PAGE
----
The Department of Social Security has cleared its main services supplier, Texas-based Electronic Data Systems (EDS), of any blame for two major IT failures that could cost the taxpayer millions of pounds.
The decision not to place any blame on EDS or seek any compensation comes as DSS ministers prepare to sign a 10-year outsourcing deal worth up to £1 billion with the company.
Some of the department's staff have told Computer Weekly they are concerned that no-one is being held responsible for the problems.
In the first of the failures, EDS's Debt Accounting and Management System was scrapped because of the complexity of the department's debt management process, according to the DSS.
The amount of money EDS received – for a system that was never used – has not been published due to commercial confidence, the Department said.
In a separate incident, 112,000 benefits claimants were overpaid by a total of £10.5m after a fault developed in batch processing that was not picked up by an EDS reconciliation programme.
DSS staff have said EDS has not tried to hide its involvement in the problem, but official internal DSS reviews have cleared both sides of any responsibility.
DSS staff have told Computer Weekly that they fear no lessons will be learned from the problems.
The Cabinet Office is currently conducting a review of public sector IT disasters to see how processes can be improved.
Outsourcing experts have suggested that users may be unwilling, or unable, to criticise their main IT suppliers for fear of damaging a relationship that is critical to the smooth running of the business.
Earlier this year Treasury Minister Dawn Primarolo said that the Inland Revenue would not pursue compensation from supplier Andersen Consulting over problems with the National Insurance Recording System, because this could affect its relationship with the supplier.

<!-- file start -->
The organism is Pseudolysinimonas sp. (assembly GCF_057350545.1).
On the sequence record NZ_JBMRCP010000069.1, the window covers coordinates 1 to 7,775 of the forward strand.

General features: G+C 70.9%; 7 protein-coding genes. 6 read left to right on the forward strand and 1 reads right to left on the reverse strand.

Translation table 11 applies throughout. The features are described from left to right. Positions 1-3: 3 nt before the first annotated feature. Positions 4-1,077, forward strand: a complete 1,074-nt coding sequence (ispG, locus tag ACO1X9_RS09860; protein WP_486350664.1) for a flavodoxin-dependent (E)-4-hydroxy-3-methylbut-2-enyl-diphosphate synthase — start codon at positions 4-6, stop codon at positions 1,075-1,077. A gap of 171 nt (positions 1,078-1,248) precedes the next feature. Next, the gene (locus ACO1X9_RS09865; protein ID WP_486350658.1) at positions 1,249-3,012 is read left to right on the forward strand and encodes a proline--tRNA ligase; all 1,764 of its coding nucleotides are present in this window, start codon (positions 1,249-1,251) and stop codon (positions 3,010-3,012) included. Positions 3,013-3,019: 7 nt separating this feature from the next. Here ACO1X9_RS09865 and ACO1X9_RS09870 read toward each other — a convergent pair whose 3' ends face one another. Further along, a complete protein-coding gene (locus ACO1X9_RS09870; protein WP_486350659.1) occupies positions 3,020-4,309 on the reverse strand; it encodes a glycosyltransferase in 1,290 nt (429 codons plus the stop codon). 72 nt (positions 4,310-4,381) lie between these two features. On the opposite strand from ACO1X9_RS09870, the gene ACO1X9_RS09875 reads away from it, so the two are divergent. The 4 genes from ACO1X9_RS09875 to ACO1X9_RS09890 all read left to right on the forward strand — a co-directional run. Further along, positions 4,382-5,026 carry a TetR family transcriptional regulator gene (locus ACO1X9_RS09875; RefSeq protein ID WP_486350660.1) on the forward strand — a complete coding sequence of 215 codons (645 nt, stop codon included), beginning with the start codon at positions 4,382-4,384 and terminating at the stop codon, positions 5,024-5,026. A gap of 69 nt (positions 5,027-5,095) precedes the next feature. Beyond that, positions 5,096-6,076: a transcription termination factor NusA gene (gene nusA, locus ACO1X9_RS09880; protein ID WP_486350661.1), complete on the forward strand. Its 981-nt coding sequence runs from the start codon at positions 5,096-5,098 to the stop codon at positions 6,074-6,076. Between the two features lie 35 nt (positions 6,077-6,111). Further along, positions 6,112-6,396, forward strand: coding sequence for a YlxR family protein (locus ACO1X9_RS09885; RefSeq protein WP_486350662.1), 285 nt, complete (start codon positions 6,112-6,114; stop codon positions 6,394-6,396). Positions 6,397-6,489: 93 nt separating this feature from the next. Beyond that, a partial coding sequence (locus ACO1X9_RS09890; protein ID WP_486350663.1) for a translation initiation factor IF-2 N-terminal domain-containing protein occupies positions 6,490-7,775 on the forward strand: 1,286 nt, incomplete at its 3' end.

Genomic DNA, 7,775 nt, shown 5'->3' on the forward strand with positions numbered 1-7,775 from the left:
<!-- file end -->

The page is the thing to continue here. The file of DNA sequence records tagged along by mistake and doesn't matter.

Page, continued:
The Government is convinced that EDS can modernise outdated DSS IT systems, and control other computer contractors, but only if EDS takes onto its payroll 1,600 DSS computer staff at the Information Technology Services Agency as proposed under the new contract about to be signed.
After months of delays, the signing of a contract is expected in the next few weeks.
But a letter received by Computer Weekly from a DSS official points out that the DSS deal will increase the Government's commitment to one company, which could increase the risk to taxpayers. Market researcher Kable says that EDS now controls more than 70% of the Government's IT outsourcing business.
A spokeswoman for the department said it is not protecting EDS from criticism. Of the overpayments problem she said, "There has been no cover-up. It was a sequence of events that led to this incident. Blame cannot be attached to one organisation".